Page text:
It feels a little uncharitable to be bitching about Australia’s performance in a Test series that they wrapped up inside seven days but – with the bat at least – they weren’t terribly impressive in the West Indies. The ease with which they won the series was mostly due to their bowling, fielding and a West Indian team that is so shit these days that in the second Test they handed a cap to a batsman with a First Class average in the mid 20s. Not even in those dark days when Rob Quiney was considered a Test prospect did Australia’s stocks ever quite sink that low.
Nevertheless, it still needs to be pointed out that in both Tests one batsman scored the majority of Australia’s runs: Adam Voges in the first, and the World’s Best Test Batsman Steven Peter Devereux Smith in the second. Indeed, if Kemar Roach wasn’t such an incompetent idiot and had managed to keep his front foot behind the line, Australia would have been three down for twenty odd inside the first hour of the second Test and in a very big pile of poo. Especially given how well Jerome Taylor was bowling up the other end.
It was a pretty familiar scenario for Australia: top order failures with the bat and an over reliance on the tail to dig them out of trouble. It’s been the same story for years now, and you kinda wonder when, if ever, they will actually start compiling proper innings again. It’s a little unfair to place all the blame for this at Darren Lehmann’s door since Australia’s top order had been failing well before when he took over (at home against India in 2012/13 for instance), but after two years in the job he doesn’t seem to have been able to reverse the trend at all.
In a way Lehmann has been pretty lucky, in that he has been able to call upon the services of veteran First Class players, in Voges and Chris Rogers, who have been able to seamlessly step up to Test level, and so far have proven amongst the strongest bulwarks against the sort of batting collapses to which everyone else keeps succumbing. Even Devereux had already rebuilt his game in domestic cricket, and on his recall to the team under Mickey Arthur looked completely at home.
It’s hard to think of anyone who has really improved under Lehmann’s tenure. David Warner is one who has definitely had a good time of it of late, but his form seems to be pretty fragile, and he is one who was named by Lehmann in particular as needing to improve on his performances in the Caribbean. There were some suggestions that the two might even be falling out over Warner’s new found conviction that he really should wait till the other guy throws the first punch before getting stuck into on-field altercations. Strange as that concept might seem. Shane Watson is another who has gone nowhere, and certainly hasn’t scored anywhere near the weight of runs he did between 2009 and 2011.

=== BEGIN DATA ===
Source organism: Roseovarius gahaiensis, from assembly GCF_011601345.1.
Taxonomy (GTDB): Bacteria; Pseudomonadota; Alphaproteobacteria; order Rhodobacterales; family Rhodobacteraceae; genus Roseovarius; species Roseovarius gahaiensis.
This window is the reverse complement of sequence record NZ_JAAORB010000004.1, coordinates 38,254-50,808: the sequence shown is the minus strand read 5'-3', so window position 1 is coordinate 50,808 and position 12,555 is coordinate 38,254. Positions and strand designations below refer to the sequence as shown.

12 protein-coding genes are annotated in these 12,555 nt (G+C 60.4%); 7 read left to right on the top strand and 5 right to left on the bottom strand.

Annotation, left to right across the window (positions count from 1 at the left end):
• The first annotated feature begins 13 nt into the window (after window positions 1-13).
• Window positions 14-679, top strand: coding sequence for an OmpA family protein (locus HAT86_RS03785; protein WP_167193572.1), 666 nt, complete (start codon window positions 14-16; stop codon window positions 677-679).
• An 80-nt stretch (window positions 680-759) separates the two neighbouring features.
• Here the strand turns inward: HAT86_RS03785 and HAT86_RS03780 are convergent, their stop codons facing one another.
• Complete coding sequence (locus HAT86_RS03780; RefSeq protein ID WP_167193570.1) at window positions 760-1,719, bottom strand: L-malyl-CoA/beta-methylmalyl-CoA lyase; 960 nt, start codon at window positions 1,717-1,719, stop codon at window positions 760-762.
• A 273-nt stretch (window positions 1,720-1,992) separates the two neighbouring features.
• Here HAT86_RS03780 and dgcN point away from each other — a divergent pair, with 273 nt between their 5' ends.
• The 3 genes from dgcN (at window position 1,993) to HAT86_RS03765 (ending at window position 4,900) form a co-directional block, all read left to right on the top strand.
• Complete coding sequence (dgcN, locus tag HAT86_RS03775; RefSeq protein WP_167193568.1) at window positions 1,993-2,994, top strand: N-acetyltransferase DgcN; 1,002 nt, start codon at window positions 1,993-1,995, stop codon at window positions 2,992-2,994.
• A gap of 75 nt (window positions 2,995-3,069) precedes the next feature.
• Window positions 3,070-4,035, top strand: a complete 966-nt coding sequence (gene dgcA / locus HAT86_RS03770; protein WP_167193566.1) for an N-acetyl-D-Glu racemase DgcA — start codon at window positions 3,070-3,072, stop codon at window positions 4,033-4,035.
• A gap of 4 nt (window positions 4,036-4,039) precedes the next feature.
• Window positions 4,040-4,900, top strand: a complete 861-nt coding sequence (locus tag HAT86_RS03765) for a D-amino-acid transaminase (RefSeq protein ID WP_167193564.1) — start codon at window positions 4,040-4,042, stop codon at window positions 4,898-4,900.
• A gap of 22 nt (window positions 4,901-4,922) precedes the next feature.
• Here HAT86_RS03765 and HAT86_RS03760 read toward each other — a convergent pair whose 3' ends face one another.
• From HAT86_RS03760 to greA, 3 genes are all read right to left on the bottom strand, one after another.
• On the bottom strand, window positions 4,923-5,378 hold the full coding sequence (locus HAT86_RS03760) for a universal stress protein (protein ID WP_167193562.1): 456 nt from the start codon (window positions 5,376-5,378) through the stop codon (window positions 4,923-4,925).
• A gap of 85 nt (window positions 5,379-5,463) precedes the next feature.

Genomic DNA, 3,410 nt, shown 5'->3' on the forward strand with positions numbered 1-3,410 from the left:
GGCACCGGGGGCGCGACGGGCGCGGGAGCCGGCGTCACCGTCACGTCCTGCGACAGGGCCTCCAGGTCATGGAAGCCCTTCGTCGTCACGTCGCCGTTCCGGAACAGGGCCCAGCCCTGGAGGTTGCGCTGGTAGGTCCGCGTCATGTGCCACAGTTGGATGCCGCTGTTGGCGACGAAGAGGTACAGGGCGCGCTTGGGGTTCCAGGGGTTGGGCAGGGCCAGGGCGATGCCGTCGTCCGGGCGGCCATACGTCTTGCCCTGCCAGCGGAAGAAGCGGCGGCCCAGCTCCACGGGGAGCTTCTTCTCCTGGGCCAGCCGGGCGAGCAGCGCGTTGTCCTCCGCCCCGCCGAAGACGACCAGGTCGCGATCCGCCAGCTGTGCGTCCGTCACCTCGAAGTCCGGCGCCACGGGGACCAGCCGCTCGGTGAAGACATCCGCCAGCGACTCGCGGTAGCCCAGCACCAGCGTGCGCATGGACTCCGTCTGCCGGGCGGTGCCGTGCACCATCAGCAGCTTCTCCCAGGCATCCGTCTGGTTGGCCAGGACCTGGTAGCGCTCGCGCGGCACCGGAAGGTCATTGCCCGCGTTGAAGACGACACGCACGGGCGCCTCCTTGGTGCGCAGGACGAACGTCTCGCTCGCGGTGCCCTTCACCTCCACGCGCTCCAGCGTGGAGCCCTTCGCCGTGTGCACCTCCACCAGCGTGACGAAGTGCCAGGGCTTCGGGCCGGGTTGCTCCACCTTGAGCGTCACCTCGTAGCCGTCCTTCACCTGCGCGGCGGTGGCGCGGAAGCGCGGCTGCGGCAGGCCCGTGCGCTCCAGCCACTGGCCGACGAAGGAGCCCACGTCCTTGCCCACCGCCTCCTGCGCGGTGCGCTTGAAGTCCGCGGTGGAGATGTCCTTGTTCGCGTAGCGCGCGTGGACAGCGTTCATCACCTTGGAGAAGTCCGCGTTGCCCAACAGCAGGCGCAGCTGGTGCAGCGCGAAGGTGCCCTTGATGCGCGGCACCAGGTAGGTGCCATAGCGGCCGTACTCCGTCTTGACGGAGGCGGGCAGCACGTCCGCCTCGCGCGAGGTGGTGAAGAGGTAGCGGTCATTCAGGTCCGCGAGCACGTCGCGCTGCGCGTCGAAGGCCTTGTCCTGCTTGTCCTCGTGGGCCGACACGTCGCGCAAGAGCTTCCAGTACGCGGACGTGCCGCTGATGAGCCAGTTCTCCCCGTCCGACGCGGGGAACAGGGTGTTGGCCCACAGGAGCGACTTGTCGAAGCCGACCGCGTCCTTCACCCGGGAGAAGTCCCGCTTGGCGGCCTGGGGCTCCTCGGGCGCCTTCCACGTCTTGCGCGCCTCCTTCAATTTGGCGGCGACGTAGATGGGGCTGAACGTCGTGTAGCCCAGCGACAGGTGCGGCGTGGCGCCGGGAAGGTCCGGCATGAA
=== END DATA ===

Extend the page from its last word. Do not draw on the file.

None of this ought to be of immediate concern: Australia’s bowlers should still win them the Ashes, a few batting wobbles aside, but it is interesting in regards to what comes after, when some old stagers retire and Lehmann will need to integrate a new generation of batsmen, such as Joe Burns, who don’t have the same weight of First Class experience under their belts. Or else Burns will join the rapidly growing list of batsmen, such as Alex Doolan, George Bailey and Glenn Maxwell, who have failed to make the step up under Lehmann’s tenure. Instead it wouldn’t surprise us if Lehmann tries to keep treading water for a little while longer, and looks to someone like Michael Klinger to come into the team instead.
In a way the Ashes, no matter the outcome, will either vindicate Lehmann’s approach, or provide clear evidence of his limitations as a coach. Australia should comfortably take home the Ashes, honestly, but if the batting keeps failing it could turn into a bit of a shootout. Lehmann has done exceptionably well in turning around a team who might have, at the time of his appointment, really struggled against even the current West Indian lineup (well, then again, maybe not), but it’s hard to see how much further he can actually take them. If this current team was to embark on another four Test series in India, it’s hard not to see them getting thrashed again. Unless Devereux were to score eleventy billion runs, which is not unfeasible.
How well Australia actually play in this Ashes should determine how much faith should be placed in Lehmann’s ability to lead the team into the next era. A coach like Justin Langer or Jason Gillespie might be a better choice for the sort of challenges they will face in the near future. At the least one (or maybe even both) should be brought in to look after the T20 side, like Bayliss was, and maybe even the ODI side for a spell, just to see how players develop away from Lehmann’s control.
And if either are able to actually coax some decent performances out of Watson, or better yet, get rid of him completely, then obviously they should be shoe-ins for the top job.